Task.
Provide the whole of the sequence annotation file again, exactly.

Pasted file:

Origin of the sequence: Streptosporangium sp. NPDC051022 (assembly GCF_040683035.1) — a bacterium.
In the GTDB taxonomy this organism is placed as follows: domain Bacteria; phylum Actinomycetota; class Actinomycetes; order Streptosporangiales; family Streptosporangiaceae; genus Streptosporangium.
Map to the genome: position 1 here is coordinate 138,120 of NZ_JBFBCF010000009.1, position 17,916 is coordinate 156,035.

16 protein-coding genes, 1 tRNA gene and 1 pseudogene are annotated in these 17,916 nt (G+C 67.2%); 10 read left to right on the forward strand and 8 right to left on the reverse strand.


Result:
Origin of the sequence: Streptosporangium sp. NPDC051022 (assembly GCF_040683035.1) — a bacterium.
In the GTDB taxonomy this organism is placed as follows: domain Bacteria; phylum Actinomycetota; class Actinomycetes; order Streptosporangiales; family Streptosporangiaceae; genus Streptosporangium.
Map to the genome: position 1 here is coordinate 138,120 of NZ_JBFBCF010000009.1, position 17,916 is coordinate 156,035.

16 protein-coding genes, 1 tRNA gene and 1 pseudogene are annotated in these 17,916 nt (G+C 67.2%); 10 read left to right on the forward strand and 8 right to left on the reverse strand.